—Well paced class that is loaded with a majority of the work on the back end so you can hone your skills before the most important project come up. Don’t miss more than 2-3 assignments however you will be screwed!

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Welcome to Online Journalism 1 – Spring 2016

This course examines the online news landscape. Students learn which principles of traditional journalism can and should be applied to the web, and what makes online journalism unique. Students gain this knowledge through reading assignments, class discussion and activities, and a series of reporting, writing and multimedia production assignments.

• Explore the unique challenges, opportunities, ethical and legal issues of digital journalism.
• Author a news-oriented blog on a well-defined beat or coverage area.
• Write blog posts with effective headlines, writing, structure, links and key words.
• Use social media as a tool for reporting and audience engagement.
• Become proficient in basic multimedia reporting and production, including how to tell a story using text, links, photos, audio, video, information graphics and data visualizations.
• Produce an online publication with original reporting and multimedia content that is suitable for internship, freelance and job applications.

Students will practice online journalism in this course. Practice, in this case, means developing journalistic skills to cover a topic for a real audience, not just fulfilling a school assignment. Students will select a topic or beat to cover for the semester. Each student will create a blog and then report, write and create multimedia content to cover that topic. All assignments will be posted online for anyone to read. Students will build an online audience. I will serve as an editorial advisor and give the same responses, instruction and suggestions that I would give to a professional journalist. This course stresses journalistic ethics, writing for online media, and basic multimedia reporting and production.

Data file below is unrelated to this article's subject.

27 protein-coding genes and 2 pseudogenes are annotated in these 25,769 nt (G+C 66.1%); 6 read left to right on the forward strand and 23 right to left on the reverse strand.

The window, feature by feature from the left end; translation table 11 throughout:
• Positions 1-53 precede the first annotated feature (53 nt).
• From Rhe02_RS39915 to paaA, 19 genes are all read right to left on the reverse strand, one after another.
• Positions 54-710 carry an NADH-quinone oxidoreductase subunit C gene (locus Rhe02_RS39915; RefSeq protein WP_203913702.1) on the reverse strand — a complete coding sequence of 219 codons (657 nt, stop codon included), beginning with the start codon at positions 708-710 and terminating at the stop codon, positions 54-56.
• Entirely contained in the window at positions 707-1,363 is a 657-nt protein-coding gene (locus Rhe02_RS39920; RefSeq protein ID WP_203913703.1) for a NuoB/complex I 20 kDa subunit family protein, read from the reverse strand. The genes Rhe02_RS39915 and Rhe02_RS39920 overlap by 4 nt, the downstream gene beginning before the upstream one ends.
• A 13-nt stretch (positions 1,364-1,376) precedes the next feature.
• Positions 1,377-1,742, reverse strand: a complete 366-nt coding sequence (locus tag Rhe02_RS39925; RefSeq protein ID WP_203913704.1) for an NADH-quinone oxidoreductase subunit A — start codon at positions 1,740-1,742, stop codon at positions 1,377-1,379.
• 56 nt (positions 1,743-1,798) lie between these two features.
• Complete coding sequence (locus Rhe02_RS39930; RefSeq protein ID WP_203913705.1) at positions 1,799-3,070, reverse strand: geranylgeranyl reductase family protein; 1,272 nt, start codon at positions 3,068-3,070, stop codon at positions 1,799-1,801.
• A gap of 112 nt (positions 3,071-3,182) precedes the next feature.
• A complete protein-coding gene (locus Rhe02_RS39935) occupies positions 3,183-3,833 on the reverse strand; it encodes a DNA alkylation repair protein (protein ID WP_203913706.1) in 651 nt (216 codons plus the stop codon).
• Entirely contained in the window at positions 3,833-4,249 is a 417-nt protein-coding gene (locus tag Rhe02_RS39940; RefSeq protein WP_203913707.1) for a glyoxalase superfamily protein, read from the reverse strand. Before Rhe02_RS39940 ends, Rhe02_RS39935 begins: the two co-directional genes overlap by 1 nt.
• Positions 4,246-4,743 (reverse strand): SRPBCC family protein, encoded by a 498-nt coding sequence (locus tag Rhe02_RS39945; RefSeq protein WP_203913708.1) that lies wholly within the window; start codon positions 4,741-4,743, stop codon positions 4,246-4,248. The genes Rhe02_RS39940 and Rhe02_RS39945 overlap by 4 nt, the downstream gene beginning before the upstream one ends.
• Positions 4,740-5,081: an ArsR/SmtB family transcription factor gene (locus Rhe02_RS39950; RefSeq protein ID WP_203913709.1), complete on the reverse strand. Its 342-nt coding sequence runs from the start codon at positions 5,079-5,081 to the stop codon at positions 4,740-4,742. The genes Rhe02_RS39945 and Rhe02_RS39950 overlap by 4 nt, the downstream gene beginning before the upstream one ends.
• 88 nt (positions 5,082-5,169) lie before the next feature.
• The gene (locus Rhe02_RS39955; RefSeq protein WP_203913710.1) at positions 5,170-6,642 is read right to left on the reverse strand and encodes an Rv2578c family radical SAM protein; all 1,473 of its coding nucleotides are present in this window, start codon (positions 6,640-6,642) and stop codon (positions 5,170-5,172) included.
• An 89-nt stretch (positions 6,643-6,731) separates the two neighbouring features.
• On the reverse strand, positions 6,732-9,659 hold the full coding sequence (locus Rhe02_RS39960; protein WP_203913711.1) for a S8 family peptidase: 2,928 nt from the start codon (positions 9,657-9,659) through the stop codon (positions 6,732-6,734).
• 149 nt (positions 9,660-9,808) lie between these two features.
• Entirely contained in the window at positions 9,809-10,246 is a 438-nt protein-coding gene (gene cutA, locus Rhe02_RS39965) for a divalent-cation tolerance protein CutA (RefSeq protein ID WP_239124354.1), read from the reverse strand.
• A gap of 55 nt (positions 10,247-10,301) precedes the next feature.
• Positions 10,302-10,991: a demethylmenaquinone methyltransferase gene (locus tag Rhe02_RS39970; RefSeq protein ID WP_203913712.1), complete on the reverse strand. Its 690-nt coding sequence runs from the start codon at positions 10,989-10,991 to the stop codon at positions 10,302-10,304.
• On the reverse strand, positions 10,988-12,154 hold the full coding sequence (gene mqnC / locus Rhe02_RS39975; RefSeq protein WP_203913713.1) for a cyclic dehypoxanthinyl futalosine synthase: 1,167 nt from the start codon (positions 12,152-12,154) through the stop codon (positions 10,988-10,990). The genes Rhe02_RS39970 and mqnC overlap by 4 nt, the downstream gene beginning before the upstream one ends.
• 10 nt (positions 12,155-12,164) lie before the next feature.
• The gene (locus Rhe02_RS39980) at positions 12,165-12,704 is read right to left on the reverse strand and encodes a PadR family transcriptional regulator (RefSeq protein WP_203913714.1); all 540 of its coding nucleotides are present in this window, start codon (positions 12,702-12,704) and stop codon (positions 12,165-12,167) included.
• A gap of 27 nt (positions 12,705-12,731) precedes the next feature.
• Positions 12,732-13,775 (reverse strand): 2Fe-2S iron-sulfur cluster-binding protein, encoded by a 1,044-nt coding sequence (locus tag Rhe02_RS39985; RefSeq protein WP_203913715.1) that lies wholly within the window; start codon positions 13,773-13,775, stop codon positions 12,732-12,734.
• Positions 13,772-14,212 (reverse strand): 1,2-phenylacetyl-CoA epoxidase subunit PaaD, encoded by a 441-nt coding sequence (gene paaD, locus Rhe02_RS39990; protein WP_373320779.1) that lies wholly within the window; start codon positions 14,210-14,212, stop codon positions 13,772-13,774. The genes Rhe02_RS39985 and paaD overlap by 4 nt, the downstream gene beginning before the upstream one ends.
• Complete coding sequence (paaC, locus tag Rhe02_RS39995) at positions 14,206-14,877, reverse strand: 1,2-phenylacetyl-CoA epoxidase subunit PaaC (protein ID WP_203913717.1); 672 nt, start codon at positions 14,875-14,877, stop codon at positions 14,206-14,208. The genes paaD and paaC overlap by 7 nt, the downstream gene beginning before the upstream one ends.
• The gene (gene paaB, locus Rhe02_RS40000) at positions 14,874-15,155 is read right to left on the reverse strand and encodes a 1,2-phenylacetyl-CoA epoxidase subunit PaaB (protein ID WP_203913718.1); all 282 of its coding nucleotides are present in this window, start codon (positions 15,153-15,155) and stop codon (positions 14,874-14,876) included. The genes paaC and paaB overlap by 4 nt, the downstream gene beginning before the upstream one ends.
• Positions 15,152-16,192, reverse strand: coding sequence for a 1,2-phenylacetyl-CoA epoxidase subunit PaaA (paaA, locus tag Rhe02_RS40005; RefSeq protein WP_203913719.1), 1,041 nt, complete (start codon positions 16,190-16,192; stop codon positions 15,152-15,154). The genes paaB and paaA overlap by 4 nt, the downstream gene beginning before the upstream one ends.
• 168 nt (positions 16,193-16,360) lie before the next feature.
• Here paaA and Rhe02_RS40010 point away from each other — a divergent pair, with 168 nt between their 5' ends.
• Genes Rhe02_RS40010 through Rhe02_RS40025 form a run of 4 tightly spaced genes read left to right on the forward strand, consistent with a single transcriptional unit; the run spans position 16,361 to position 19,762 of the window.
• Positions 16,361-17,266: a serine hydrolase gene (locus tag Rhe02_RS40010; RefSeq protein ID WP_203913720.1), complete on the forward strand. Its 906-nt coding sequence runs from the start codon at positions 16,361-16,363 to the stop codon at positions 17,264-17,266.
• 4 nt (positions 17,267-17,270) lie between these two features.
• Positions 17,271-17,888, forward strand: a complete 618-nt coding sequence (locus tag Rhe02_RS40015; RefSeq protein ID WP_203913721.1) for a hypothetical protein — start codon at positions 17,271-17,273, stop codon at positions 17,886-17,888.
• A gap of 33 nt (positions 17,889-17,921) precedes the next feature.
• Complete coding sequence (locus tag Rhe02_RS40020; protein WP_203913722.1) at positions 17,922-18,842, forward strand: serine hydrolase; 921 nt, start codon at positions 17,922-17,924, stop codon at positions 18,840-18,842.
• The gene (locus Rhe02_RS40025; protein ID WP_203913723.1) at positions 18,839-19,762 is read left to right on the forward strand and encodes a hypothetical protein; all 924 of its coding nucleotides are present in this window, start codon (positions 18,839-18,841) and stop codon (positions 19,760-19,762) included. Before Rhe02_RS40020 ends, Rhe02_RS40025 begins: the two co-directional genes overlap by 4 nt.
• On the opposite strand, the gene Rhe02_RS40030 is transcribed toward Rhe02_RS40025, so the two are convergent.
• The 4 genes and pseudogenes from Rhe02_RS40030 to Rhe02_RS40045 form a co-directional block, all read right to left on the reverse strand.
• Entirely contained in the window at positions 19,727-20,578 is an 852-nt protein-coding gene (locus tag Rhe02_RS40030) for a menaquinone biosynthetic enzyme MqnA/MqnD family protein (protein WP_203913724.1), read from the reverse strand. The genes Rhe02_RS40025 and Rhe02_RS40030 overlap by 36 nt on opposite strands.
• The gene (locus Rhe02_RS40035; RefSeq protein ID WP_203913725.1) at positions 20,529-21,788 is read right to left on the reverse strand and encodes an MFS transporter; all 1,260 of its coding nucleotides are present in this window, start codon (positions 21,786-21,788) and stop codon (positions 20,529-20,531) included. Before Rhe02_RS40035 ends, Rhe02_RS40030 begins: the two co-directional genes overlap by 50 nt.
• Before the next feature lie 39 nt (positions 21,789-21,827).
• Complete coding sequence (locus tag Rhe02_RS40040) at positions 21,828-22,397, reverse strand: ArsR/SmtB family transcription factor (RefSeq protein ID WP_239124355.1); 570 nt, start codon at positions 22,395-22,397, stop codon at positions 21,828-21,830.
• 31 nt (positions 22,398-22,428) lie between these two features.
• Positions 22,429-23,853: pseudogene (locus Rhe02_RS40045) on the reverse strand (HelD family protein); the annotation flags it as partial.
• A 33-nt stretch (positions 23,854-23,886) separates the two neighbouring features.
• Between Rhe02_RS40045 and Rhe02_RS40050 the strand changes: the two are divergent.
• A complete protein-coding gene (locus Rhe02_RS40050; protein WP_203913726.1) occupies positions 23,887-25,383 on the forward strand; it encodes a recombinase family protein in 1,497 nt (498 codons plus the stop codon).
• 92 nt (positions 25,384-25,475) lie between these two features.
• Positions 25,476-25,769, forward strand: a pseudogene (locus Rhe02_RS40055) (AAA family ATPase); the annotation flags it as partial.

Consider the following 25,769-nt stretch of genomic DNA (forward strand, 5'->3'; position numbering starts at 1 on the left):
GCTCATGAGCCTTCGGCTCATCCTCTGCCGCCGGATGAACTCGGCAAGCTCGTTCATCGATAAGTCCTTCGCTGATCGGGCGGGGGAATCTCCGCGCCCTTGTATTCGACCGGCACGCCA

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Week 1

In Class:
Course overview
-What are we talking about when we talk about journalism? What makes online journalism unique?
-Thinking about your beat for the semester.

-Browse this list of previous student blogs from Online Journalism 1 and come to class ready to talk about one or two in particular.
-Get your books. Read JournalismNext – Forward and Intro
-Get your equipment together. What do you have? What do you need?
-Start thinking about your beat. Come with a few ideas next week.
-Add HuffingtonPost to your media diet for the week. We’ll discuss next week.

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Week 15

Blog Presentations

Presentations begin on Tuesday and will continue in Thursday’s class. Our order will be assigned at random and students must be present at both class periods to receive full credit.

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Week 14

-Discuss upcoming Final Project (200 points).

-Go over examples of Final Projects from past Online Journalism classes.

-Check out the excellent Tutorial: Taxonomy of Digital Story Packages from Cal-Berkeley.

-Work on Video Posts.

Assignments: Video Post is due this Friday at 10 pm.

Future Assignments: Final Project, Blog Presentations and Farewell Post